Reports of youngsters outperforming their elders in computers games would not normally be worthy of headline news. Urban mythology is full of amusing tales of grandparents who use their computer CD drawer as a convenient cup-holder, or press the ‘help’ button on their keyboard and sit by the phone for days waiting for a response. But what if the report involved chimpanzees, and not ipod-savvy middle-schoolers with blue-tooth cell phones?
In a new study published in Current Biology (Vol. 17, p1004) Inoue & Matsuzawa found that Ayumu, a 5-year-old chimpanzee, could outperform both his mother, and a group of university students in a computer task designed to investigate working memory. In the study, participants saw 5 Arabic numerals (from a set of 1 through 9) presented in a random location on a touchscreen monitor. The aim of the task was to touch each numeral in the correct ascending order. But, there was a catch. The numbers appeared on the screen for only a fraction of a second before being replaced by a white square; so fast, in fact, that the presentation was ‘subliminal’. Ayumu was quicker and more accurate than either his mom or the humans, demonstrating a phenomenal ability for symbol recall and working memory. The authors discuss their findings in relation to the evolution of language and symbolism.
See Ayumu perform here.
View more video clips from the Kyoto Primate Research Institute website here.
For me, the findings of this study have additional implications for how we conduct comparative studies of cognition. Many cognitive studies are motivated by evolutionary questions about whether other species share the same cognitive abilities as us. However, because such studies are often intrinsically human-centric, they tend to utilize methodologies that inadvertently favor humans while posing handicaps for the apes. However, the studies we conduct at the Living Links Center involve chimps learning from fellow chimps, and in these more natural conditions we find that this is something they are rather good at, in fact so good that they have developed their own distinct cultures. The study by Inoue & Matsuzawa is particularly interesting because it is initiated from an unusual perspective: rather than asking whether chimpanzees can do what we do, the authors have taken a skill at which their chimpanzees were particularly good and then ask if we can do what they do. It seems that when the tables are turned like this, we don’t always come out on top. For me, this study highlights the importance of casting a wide net when searching for cognitive abilities within the animal kingdom. If we only ever study other species to see if they share our cognitive abilities, we may miss important features of their cognition and learn little about abilities we may have lost.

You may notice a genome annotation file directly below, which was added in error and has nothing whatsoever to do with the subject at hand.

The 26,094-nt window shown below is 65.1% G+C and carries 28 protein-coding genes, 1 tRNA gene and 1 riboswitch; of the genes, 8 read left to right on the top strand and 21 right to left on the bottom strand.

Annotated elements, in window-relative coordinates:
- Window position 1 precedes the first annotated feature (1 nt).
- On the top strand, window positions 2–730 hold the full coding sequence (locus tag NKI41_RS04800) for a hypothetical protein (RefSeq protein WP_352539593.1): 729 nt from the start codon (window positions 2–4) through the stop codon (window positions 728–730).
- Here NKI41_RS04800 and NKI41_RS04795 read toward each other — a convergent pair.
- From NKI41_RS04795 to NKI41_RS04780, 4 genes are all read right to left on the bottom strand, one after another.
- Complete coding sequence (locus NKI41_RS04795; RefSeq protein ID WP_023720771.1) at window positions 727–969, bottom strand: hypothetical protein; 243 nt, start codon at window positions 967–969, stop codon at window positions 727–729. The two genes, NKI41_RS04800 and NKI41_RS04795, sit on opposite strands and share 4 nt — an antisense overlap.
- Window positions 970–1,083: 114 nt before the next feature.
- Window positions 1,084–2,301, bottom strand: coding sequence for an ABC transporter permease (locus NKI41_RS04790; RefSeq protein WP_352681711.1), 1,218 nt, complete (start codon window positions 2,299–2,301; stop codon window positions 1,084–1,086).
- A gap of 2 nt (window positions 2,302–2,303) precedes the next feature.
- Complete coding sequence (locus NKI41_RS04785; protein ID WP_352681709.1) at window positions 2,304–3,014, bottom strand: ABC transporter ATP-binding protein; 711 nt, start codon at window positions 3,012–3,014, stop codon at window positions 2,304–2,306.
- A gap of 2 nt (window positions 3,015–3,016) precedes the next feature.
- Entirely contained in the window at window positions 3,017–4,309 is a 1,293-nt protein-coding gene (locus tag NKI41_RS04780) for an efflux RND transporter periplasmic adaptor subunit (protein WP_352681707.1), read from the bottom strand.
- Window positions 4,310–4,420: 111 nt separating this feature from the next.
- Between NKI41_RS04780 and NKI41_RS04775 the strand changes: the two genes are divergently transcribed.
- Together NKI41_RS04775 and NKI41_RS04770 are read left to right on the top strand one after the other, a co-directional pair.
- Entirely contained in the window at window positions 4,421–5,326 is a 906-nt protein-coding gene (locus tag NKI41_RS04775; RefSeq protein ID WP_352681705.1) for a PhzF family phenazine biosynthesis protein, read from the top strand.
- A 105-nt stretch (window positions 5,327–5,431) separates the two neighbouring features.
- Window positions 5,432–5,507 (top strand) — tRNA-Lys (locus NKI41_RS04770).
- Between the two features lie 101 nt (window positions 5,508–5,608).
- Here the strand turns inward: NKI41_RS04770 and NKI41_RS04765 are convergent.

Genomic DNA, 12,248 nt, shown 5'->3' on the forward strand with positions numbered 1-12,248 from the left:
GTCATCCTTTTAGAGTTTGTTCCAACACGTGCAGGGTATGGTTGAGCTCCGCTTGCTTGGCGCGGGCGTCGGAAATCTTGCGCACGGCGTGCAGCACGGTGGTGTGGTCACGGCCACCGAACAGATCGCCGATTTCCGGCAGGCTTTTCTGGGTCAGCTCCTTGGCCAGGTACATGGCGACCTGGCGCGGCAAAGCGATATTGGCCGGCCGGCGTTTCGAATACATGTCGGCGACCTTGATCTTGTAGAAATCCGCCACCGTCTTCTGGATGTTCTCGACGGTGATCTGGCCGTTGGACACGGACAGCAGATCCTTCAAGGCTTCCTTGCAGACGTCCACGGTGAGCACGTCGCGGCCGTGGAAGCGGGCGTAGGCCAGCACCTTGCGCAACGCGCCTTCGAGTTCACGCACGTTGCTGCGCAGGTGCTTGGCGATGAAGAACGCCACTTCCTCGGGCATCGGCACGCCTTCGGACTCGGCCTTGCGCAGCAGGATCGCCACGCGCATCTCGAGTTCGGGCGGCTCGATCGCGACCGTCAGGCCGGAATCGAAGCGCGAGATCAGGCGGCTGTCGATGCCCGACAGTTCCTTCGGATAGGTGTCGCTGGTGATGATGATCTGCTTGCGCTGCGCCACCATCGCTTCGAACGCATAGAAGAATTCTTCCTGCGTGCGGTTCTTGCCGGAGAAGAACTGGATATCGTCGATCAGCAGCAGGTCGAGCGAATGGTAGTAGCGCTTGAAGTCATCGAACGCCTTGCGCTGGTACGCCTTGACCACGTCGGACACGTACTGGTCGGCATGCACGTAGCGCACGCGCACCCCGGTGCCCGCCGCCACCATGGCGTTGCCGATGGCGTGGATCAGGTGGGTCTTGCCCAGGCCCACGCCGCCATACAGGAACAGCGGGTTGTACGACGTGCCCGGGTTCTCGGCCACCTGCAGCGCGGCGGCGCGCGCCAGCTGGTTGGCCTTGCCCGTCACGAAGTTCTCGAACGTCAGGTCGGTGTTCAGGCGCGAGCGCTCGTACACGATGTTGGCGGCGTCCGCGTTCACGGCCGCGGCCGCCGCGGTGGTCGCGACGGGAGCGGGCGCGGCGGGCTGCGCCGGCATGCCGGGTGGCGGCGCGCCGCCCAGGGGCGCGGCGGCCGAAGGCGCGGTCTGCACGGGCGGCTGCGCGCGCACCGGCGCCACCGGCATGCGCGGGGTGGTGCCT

Ayumu trounces British memory champion!
Think you can do better than a chimp? Give it a try here!